Price caps on drugs hurt Indian units of global pharma firms3 min read . Updated: 19 Jul 2014, 07:17 PM IST
Widening of price controls adds pressure on the local units of global manufacturers to boost sales volumes
Mumbai: India’s widening of price controls to drugs with revenues of about $915 million adds pressure on the local units of global manufacturers to boost sales volumes.
India capped prices of 50 diabetes and heart treatments last week, with limits possible for other medications too. Paris-based Sanofi SA’s Indian business is worst hit based on maximum retail prices and would have lost ₹ 139 crore of sales in the past year under the curbs, market researcher AIOCD AWACS estimates.
“Multinationals will have to go for volumes," said Sarabjit Kour Nangra, an analyst at Angel Broking Ltd in Mumbai. “Their pricing is out of sync. Product differentiation in a market that’s generic is very low."
The curbs are the first on treatments outside a list of drugs deemed essential in India, where companies such as Novartis AG and Pfizer Inc. have had patents challenged as the government seeks affordability. The National Pharmaceutical Pricing Authority signalled on 10 July it may add caps on cancer, HIV, tuberculosis, malaria, asthma and vaccine treatments.
“The 50 molecules initially targeted by the regulator have sales of ₹ 5,500 crore or 6% of India’s drugs market," Nomura Holdings Inc. said 13 July, citing AIOCD AWACS data. Analysts Saion Mukherjee and Lalit Kumar said while the earnings impact may not be large, there’s a risk of more controls.
India’s Emcure Pharmaceuticals Ltd, Zydus Cadila, Ranbaxy Laboratories Ltd and Lupin Ltd are affected, as well as Sanofi India Ltd and the local units of Abbott Laboratories and AstraZeneca Plc, according to AIOCD AWACS.
“We will be joining the industry in voicing our concerns regarding this move of the NPPA," Sanofi India said in an e- mailed statement. “We will ensure that there is no change in the quality, availability and delivery of our medicines to physicians and patients across India."
Sanofi India’s share price slid 10.2% on 14 July, the most since March 2008, and is down about 9% this week, while the S&P BSE Healthcare Index has risen 0.5%.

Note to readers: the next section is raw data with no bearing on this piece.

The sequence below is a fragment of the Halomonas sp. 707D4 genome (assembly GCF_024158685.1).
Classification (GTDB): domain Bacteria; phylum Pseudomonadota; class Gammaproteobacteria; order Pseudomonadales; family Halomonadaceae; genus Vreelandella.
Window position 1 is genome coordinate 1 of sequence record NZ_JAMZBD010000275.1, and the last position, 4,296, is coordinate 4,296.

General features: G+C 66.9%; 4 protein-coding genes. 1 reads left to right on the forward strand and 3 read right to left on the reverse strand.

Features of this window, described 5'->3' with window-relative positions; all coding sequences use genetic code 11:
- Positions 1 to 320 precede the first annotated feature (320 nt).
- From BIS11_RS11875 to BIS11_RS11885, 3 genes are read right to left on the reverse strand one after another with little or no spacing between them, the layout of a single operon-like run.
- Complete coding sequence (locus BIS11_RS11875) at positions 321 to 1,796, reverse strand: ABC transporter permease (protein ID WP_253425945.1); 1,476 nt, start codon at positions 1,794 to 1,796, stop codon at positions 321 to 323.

The drugs regulator said in its 10 July statement that there are huge inter-brand price differences in branded generics, which indicates severe market failure as the different brands of the same drug are identical medicines.
It fixed the ceiling price for each molecule at 25% above the simple average of all the brands in that category.
India’s Drug Prices Control Order of 2013, which came into effect in July 2013, had earlier set ceiling prices for 348 essential medicines.
Last week’s imposition of wider curbs will probably be challenged by industry bodies as the regulator used a provision that allows it to apply limits in extraordinary circumstances, Motilal Oswal Securities Ltd. said in a 14 July note.
If the order stays, the local units of global companies will have to boost the number of product launches, offer bigger portfolios of treatments and make their sales agents more productive, according to Angel Broking’s Nangra.
“Enoxaparin injection, an anticoagulant sold in India by the originator Sanofi and a number of generic drugmakers, is among the most affected by the new controls," Nomura said.
Emerging markets have become increasingly challenging for global drugmakers as nations from India to China seek wider access to treatments, which has prompted some companies to explore ways of lowering prices.
Basel-based Roche Holding AG last year said it wouldn’t pursue Indian patents on blockbuster cancer drug Herceptin, enabling a generic copy to come to market.
Even as companies face challenges, analysts also see potential in the Indian market. “India’s economy and its long-term growth prospects are so great that there isn’t a high probability of any large manufacturer with emerging markets aspirations withdrawing," said Mark Clark, an analyst at Deutsche Bank AG in London.
Drugs sales were worth ₹ 1 trillion in the 12 months through June, based on maximum retail prices, AIOCD AWACS figures show. Growing access to health care and increasing demand in rural areas are set to bolster the size of the industry, according to PricewaterhouseCoopers.
“It’s not a market that you can ignore," said Michael Leuchten, an analyst at Barclays Plc in London. “But you need to be careful of how you market your innovative products in India. If you’re willing to sell cheaper in India, there is a risk of spill-over into other markets, and of course regulatory uncertainty." Bloomberg